Illustration designed by Jacob Fulton
The first week of October was recruitment week for Northwestern a cappella groups. Auditions began Sept. 30 and lasted for three days with callbacks were the following weekend. Student interest remained strong after a difficult year for some campus a cappella groups across — during which six groups were placed on the University’s watch list for conduct review.
Weinberg junior Michelle Jiang, president of Harmony in Spirit, said all groups were impacted by last year’s turmoil. Last year, Student Organizations & Activities prohibited a cappella groups from completing a second round of auditions in the winter and spring quarters.
“Especially for the smaller groups, it was harder for us because we were counting on getting new members to balance out voice parts,” Jiang said. “So we definitely felt like it wasn’t very fair to some of the groups.”
Still, the a cappella community has been collaborating to improve the experiences of new members and promoting the groups’ community-oriented values.
Communication freshman Jonyca Jiao, a new member of X-Factors, was initially unaware that the group was on conduct review, but did know about possible hazing in campus groups. Before auditioning, she said she heard rumors about fighting in a cappella groups among members for solos or returning members being rude to new members.
When she attended her first meeting, however, Jiao said she realized she didn’t have much to worry about.
“Nothing happened,” she said. “They were so welcoming, inclusive, and it’s not like they’re acting, it’s just the way they are. They’re just kind.”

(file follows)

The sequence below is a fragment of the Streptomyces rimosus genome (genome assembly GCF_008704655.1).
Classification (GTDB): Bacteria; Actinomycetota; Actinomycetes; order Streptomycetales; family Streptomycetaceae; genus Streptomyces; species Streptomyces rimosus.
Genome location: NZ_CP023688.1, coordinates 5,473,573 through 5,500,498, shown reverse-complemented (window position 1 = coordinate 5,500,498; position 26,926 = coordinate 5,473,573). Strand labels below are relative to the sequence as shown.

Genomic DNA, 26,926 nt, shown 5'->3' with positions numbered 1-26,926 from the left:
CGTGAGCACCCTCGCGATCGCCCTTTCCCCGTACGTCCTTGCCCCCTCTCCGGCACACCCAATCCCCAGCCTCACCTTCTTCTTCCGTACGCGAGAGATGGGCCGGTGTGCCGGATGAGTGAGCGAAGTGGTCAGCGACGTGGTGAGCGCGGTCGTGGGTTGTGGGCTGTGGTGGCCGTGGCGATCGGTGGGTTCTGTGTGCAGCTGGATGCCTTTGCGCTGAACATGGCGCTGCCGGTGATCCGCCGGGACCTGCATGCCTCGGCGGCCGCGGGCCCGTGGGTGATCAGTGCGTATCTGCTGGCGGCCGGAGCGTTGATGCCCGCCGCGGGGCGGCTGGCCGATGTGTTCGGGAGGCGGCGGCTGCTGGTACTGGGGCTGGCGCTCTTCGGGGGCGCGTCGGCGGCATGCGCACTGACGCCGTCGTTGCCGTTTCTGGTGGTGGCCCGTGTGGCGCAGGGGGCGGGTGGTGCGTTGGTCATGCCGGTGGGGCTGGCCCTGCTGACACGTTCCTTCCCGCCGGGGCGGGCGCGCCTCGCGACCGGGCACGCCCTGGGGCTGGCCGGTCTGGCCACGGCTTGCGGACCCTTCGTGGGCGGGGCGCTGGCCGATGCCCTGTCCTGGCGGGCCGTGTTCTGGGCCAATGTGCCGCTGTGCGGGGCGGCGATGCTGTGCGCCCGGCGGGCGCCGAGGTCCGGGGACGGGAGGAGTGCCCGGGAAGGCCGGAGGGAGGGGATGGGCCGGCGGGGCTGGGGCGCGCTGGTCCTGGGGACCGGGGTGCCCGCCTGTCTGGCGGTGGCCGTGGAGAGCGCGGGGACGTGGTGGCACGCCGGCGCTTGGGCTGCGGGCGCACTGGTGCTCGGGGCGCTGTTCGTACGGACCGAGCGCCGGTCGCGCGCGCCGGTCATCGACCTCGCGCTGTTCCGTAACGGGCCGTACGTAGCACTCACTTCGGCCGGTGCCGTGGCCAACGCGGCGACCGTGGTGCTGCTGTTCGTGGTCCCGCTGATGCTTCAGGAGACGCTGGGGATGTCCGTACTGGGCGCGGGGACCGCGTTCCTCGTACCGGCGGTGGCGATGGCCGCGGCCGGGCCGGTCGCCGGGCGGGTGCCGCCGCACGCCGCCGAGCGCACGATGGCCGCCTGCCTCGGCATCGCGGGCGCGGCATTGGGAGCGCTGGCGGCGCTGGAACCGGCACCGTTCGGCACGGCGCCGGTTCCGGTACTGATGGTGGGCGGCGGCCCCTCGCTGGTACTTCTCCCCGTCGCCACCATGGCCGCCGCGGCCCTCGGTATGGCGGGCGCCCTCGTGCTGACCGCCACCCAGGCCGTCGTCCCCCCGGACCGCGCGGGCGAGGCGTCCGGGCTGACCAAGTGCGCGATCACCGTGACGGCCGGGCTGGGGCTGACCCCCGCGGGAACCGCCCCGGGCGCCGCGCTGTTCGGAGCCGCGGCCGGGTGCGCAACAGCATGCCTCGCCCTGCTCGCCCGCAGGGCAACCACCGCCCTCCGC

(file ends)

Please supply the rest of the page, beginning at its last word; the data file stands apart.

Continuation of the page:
Communication senior Rachael Packard, president of Extreme Measures and member of the Northwestern A Cappella Community Alliance, echoed Jiao’s sentiment.
“We really are a group of friends that just happens to sing together three times a week,” Packard said. “I’ve always felt that it’s somewhere I can be completely myself — the full-calorie version of Rachael Packard.”
As a member of NACCA, Packard participated in the recruiting process for all of the groups as a collective. Members of NACCA spoke at theater and a cappella events during Wildcat Welcome to promote performing groups on campus and inform students on how to get involved.
Packard said she did not notice a significant change in the number of freshmen who auditioned for a capella groups. While interest has not wavered, NACCA has changed the way new members are initiated after they’re invited to a group.
“I would say the community is much more aware of those rumors, and clearly as a community, we needed to address what we were doing,” Packard said.
Communication freshman Adam Kern, a new member of Asterik, said he was unaware that groups were on University watch, but noticed certain changes — groups no longer made the first meeting mandatory, for example.
After attending the first meeting and the first rehearsal, Kern described his experience as a positive one. He said members of Asterik surprised new recruits with a fun night on Deering Meadow to welcome them into the group.
“Right off the bat, they don’t treat you like the new guys or like you’re babies,” Kern said. “They’re like, ‘If you want to arrange music and bring in a song, go arrange that music.’ They treat you like adults with skills and talents.”
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